Businesses contacted by Adobe for software audits can be lulled into thinking that those investigations entail less exposure risk than audits by other publishers, like Microsoft or IBM. Adobe audits typically are conducted directly by Adobe representatives, rather than by a third-party auditor like Deloitte or KPMG, and the inventory data usually is provided by the audited business using its own toolsets. In addition, Adobe’s audit team is generally quite genial in its approach, at least at the outset of an engagement. However, like all software audits, companies need to be aware of the pitfalls associated with Adobe reviews, notably including the following:
The biggest trap for many businesses facing Adobe audits is the demand for data that the relevant licensing agreements do not require an audited business to create or maintain. Adobe’s agreements typically vaguely require licensees to provide an “unedited accurate report of all Software installed” on their computers and “records useful to determine whether installations…have…been serialized.” However, the agreements do not specify what kinds of data must be maintained, nor do they expressly require licensees to generate reports, run scripts, or take any other actions outside the ordinary course of business. Adobe’s auditors often are very specific in their requests with regard to scripts, tool sets and report outputs, but audited companies must determine for themselves whether those requests are consistent with the terms of the agreements that define the scope of Adobe’s audits.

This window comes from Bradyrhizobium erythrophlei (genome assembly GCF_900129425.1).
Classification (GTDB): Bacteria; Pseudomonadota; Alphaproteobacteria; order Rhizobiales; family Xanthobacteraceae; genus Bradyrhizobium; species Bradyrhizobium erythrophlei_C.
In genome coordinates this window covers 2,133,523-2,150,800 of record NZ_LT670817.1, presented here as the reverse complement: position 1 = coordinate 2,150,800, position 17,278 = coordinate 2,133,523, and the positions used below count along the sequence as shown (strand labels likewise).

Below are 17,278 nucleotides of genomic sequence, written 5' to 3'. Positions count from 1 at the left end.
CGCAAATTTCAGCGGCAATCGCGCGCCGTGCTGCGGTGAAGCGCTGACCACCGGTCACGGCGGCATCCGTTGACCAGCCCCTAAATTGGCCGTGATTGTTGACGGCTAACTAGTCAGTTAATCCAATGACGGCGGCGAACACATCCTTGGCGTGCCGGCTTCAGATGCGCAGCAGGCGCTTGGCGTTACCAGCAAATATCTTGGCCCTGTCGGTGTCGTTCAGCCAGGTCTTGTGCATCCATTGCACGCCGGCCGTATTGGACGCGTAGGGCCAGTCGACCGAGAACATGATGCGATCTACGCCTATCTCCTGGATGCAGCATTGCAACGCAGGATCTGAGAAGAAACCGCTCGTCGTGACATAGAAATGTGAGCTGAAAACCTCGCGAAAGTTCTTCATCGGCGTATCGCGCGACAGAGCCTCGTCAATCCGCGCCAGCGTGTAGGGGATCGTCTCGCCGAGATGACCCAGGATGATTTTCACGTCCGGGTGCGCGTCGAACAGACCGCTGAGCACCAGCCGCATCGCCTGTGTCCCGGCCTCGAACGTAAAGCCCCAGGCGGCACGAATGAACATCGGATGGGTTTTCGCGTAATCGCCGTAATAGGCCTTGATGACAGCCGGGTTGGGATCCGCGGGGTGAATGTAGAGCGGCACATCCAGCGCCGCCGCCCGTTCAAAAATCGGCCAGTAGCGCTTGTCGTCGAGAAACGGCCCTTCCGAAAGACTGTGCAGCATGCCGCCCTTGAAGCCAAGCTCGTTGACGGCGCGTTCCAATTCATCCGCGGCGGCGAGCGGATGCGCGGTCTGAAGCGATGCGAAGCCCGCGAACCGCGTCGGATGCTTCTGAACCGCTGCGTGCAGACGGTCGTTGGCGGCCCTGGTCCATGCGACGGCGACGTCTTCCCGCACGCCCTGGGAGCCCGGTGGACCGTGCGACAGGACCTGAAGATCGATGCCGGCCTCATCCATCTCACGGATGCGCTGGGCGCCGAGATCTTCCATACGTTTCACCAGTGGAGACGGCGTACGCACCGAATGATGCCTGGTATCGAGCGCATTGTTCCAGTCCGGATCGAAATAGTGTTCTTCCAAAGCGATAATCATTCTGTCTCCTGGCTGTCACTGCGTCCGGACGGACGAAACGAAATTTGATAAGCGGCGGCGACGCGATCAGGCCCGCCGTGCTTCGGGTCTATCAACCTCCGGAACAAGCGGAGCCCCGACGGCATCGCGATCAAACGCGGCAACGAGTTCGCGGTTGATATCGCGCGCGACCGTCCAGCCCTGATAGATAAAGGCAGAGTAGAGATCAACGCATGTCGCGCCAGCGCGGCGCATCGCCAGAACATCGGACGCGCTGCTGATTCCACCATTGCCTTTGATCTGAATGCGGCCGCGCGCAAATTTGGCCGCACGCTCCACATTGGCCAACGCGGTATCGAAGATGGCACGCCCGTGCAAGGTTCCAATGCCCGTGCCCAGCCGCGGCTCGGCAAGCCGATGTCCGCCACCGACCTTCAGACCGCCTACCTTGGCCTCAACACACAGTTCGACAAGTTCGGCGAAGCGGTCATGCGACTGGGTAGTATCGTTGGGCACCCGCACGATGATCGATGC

Unlike many publishers, Adobe takes a special interest in gathering data that it believes points to the installation of “cracked” or “portable” installations of Adobe software on an audited company’s computers, and it typically presses companies to provide the file path and executable filename information for the software deployments captured in audit inventories (information that, again, is not identified as something that licensees are required to produce during an audit). For those products, instead of a simple license purchase, Adobe often will demand a penalty payment based on some measure of the damages available under U.S. copyright law. All companies need to make it clear to employees that the use of invalid serial numbers or other technical work-arounds for copy-protection measures are not allowed on company computers.
Where “cracked” or “portable” Adobe installations are discovered during an audit, companies need to work closely with legal counsel to ensure that Adobe’s penalty demands are consistent with the audit data and with the damages allowable under U.S. copyright law. Like those of many publishers and software industry groups, Adobe’s allegedly copyright-based settlement demands often are tainted by either an incomplete or overly optimistic understanding of applicable legal principles. An audited business’ legal team should be prepared to attack those calculations (or to negotiate an alternative approach to resolving the audit).